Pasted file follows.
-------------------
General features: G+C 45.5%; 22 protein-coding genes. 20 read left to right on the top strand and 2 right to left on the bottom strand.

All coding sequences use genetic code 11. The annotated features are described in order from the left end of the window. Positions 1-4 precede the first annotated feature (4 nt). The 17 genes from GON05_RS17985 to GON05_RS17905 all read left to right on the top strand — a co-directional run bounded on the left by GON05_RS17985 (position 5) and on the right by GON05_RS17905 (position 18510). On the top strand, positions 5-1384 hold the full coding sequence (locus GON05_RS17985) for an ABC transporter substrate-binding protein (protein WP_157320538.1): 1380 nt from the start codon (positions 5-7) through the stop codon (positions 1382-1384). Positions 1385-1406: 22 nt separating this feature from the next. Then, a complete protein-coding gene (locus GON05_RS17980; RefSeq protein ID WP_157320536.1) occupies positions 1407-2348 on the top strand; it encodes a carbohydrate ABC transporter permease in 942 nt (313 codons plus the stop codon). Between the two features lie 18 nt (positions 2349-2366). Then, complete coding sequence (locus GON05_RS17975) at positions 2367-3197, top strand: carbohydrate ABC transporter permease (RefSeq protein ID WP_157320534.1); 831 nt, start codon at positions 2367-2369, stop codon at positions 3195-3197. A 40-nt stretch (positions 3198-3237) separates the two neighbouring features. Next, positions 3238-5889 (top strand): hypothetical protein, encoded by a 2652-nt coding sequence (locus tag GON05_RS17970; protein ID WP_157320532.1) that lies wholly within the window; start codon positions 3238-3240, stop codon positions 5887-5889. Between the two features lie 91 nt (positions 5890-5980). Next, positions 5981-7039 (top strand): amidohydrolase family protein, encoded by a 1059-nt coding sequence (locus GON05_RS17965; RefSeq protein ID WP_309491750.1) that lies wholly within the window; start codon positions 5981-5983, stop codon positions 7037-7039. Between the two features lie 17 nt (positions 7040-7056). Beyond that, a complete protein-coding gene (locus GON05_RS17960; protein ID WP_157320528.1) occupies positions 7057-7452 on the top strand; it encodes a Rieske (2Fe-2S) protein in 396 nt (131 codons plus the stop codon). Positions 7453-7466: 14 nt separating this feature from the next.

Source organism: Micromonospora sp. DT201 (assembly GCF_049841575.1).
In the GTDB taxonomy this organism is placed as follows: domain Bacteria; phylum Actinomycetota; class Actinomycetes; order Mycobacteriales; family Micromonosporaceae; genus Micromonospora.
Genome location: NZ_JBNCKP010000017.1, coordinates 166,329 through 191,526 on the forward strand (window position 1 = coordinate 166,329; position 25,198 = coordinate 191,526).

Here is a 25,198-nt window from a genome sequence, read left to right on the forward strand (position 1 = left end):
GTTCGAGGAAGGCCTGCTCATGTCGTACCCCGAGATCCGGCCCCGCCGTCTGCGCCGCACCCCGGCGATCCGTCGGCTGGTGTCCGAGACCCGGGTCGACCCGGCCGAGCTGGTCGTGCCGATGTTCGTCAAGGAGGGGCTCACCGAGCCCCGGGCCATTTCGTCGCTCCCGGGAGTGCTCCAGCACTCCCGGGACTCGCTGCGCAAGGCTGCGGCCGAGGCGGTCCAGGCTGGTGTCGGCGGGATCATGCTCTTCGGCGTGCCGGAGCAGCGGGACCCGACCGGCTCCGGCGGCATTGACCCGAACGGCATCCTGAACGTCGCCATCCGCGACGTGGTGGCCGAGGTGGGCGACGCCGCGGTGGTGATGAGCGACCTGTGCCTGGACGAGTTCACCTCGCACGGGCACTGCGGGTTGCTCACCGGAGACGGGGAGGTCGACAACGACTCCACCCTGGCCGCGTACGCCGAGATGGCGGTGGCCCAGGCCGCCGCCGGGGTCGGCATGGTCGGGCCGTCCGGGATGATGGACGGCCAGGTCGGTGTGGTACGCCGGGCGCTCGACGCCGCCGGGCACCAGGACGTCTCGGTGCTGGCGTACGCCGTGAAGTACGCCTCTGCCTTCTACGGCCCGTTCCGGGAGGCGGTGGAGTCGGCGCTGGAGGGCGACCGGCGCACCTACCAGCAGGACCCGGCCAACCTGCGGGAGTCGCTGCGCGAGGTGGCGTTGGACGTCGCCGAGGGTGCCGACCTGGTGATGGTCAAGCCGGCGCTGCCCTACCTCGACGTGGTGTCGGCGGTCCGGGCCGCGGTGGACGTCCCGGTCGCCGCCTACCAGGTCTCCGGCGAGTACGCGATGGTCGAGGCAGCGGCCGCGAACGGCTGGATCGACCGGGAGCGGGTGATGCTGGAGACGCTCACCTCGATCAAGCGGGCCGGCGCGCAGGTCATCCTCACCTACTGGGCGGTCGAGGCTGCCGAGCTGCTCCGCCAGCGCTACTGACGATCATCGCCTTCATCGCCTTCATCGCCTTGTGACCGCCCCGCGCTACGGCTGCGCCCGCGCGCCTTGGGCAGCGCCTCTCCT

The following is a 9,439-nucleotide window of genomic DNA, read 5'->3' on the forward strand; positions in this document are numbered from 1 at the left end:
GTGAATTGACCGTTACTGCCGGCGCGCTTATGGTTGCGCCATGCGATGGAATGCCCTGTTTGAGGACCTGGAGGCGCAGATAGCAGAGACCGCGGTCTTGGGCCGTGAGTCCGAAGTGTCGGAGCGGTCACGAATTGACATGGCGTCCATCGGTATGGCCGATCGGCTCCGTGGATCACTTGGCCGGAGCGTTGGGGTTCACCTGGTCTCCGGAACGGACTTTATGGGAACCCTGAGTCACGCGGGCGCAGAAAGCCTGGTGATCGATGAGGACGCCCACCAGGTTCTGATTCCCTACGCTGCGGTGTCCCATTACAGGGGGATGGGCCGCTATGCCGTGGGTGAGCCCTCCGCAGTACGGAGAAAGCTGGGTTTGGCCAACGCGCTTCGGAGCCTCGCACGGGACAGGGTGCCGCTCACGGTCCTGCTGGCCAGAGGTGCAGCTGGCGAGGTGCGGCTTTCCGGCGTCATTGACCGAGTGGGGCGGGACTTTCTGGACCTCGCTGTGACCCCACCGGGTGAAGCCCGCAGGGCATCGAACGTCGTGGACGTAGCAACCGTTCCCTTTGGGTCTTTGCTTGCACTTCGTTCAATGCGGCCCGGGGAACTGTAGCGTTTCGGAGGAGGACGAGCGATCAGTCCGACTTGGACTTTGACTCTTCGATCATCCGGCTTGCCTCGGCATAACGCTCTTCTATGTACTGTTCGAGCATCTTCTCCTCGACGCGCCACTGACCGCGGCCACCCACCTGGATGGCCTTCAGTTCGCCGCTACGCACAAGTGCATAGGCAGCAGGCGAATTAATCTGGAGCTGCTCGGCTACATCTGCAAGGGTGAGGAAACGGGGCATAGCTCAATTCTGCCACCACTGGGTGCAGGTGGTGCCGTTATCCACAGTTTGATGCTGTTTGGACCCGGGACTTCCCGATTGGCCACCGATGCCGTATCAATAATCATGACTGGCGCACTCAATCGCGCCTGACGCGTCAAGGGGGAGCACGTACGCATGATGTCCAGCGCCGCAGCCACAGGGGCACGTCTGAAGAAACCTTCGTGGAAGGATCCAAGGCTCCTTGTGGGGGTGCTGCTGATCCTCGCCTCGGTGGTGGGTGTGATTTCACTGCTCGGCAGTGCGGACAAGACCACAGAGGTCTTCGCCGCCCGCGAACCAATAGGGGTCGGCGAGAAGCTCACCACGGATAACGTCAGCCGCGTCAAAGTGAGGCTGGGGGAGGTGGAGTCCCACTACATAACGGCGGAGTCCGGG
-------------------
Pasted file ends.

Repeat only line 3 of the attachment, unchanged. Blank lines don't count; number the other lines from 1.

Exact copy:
Source organism: Micromonospora sp. DT201 (assembly GCF_049841575.1).